What was his name? It was, he was very famous back then Jen called us the one. And so red bull just had their names all over everything, but now you don’t see it so much. No, no. I mean, there’s, there’ve been people who’ve died at events or on shoots for brands, so it’s yeah. It’s not, it’s not a sustainable way of killing your athletes.

Yeah. Go ahead. And so we’ve the sort of first that [00:31:00] you are doing what’s what’s the next one that you haven’t yet?

Also the, the next is taking six or seven years to finally get to finishing this project. I’m not at the moment called a I’m calling a north base. So the idea is to climb all six north faces of the Alps, it’s called the great six north faces or the apps and wingsuit from them. So I. Got laugh.

I’ve got one left. So hopefully that will be done this summer. And then now it’s, it’s so niche and tedious to say, like, you’re the first at doing something like this, but for me, it’s, it’s, it’s something that’s taken so long and a lot of training to be able to climb some of these routes that were way above my limit to begin with.

So to me, it’s, it’s going to be a big tick in a box having that done [00:32:00] Yeah, I’ve just got to wing suit off the metal horn and then there’ll be that project on. So, so nobody’s timed and jumped these, these six little faces before. So that’d be a first while that, but yeah, a few other little countries and, and high Alpine projects and things that I’m looking at, but Yeah, or it depends on conditions and partners and financing and everything.

So we’ll see if it comes together, I suppose, like for you, it’s doing it for the love of the sport, but I know, you know, when it comes to sponsorship and branding brand sort of love like a sort of first or the fastest or this, so it has some sort of media angle. So I imagine that’s probably, although I, the six out north faces.

So have you actually done any so far? Yeah. So I’ve, I’ve done [00:33:00] four, five of them. So it’s only, only the, or son. I haven’t been able to wing suit the same day as I climb them because the climbing conditions in different to the jumping conditions. So I’ve got to wing suit the metal horn and climb the north face of the grand your ass.

But I’ve went to an inclined, all the others. That’s the north face of the Eiger north face at Pittsburgh deal. Wingsuit grand harass, climbed the north face of the Matterhorn and climbed and jumped the north face a tree Sheam so yeah, just, just one more to get more. The wings, you have the metal and the climb of grand your ass.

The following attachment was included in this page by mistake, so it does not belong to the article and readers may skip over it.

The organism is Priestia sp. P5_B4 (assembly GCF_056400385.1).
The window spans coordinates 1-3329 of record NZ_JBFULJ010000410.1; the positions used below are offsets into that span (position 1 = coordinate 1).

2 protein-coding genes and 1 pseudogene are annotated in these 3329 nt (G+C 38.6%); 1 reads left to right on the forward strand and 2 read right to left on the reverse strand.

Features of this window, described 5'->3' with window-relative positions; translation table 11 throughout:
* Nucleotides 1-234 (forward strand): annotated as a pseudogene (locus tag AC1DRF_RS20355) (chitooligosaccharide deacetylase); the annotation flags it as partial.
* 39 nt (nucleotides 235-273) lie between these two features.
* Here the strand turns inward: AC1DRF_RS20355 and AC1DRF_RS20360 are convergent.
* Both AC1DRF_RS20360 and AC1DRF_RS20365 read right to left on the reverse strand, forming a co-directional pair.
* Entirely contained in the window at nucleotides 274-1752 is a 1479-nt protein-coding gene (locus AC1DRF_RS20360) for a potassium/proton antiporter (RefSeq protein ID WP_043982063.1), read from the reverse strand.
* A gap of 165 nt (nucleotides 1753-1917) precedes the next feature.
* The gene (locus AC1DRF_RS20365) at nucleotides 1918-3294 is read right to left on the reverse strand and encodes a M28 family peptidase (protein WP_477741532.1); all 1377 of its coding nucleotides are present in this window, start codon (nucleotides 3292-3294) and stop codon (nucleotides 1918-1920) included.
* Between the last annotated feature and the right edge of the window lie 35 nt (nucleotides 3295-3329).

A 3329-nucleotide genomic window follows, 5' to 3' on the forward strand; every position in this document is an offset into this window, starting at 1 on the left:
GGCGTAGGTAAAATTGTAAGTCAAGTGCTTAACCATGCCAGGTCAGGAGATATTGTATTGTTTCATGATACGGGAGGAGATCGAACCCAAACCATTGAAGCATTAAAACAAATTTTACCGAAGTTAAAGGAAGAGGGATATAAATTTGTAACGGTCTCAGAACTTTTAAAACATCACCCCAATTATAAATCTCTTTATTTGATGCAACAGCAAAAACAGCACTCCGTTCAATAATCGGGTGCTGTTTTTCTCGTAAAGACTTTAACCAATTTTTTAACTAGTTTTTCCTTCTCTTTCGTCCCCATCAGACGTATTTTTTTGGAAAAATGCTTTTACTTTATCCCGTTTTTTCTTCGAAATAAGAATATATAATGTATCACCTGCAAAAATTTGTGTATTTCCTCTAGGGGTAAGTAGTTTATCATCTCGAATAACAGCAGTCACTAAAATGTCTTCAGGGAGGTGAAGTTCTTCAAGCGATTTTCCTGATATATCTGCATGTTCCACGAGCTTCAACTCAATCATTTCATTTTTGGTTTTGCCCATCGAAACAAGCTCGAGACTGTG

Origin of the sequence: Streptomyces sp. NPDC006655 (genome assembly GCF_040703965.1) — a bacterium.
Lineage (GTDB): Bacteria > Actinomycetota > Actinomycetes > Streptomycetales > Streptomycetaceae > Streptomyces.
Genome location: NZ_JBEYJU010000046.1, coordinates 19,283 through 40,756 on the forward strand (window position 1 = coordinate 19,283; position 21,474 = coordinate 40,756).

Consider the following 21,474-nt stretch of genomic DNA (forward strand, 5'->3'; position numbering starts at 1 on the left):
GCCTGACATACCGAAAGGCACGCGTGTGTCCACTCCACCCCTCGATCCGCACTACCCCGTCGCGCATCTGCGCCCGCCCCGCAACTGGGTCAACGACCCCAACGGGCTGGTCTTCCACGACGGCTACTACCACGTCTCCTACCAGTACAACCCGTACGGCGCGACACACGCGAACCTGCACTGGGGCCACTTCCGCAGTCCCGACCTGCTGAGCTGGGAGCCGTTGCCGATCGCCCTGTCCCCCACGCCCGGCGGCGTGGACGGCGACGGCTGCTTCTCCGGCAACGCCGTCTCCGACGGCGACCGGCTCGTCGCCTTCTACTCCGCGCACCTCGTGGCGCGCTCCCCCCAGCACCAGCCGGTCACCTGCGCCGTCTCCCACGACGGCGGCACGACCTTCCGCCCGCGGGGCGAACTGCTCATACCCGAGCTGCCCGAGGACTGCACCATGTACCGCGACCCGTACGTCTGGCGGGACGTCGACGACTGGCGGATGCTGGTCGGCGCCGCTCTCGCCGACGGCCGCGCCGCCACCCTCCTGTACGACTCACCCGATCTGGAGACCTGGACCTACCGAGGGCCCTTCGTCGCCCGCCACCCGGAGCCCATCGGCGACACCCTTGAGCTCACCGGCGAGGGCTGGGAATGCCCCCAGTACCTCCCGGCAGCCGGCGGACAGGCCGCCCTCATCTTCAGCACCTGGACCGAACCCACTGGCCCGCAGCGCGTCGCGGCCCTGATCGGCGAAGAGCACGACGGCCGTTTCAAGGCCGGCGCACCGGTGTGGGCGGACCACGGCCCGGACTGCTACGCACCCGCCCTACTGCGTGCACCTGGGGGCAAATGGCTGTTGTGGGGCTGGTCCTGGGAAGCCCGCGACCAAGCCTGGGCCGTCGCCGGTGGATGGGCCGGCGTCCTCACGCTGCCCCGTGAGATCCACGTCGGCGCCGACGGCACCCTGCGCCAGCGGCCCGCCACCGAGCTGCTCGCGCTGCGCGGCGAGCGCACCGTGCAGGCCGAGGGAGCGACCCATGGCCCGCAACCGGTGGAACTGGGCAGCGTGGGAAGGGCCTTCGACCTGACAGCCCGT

And so the Dru the the north facing the drew and the, and the wingsuit that last summer yeah. Is a plan to do the Matawan in the summer. Yes. Yeah, it was, it was so annoying. I climbed it. I think it was [00:34:00] October or November. Really, really good condition. And we got to the summit and we were so worn out.

I can’t remember how many hours, something like towers of pretty sustained climbing on the north face, cold, hungry, wet, tired. And we talked out and there was no wind whatsoever, you know, 4,000 meters altitude, no wind, which has perfect conditions for jumping in a wingsuit. So instead of being back down to the valley floor in two minutes, it took like two.

Six hours to get down to the heart and then from the heart, another four hours. So over two days it took 10 hours to get down where, when I could have just flown down in two minutes, but I’ll have to go back up. Sorry. Does someone always take all your stuff down? Because I, the wingsuit is clearly when you’re sort of getting from your climbing gear into your wingsuit they will come down with you all comes down with.

Yeah. [00:35:00] Yeah. W which is, to me also part of the, you know, as, as I was saying with like the the Kenyon, that part of it is a preparation, it’s figuring it all out and, you know, it’d be lovely to have an extra guy who can take stuff down. And sometimes you’ll actually, and you’ve got a partner or you’re climbing is a three.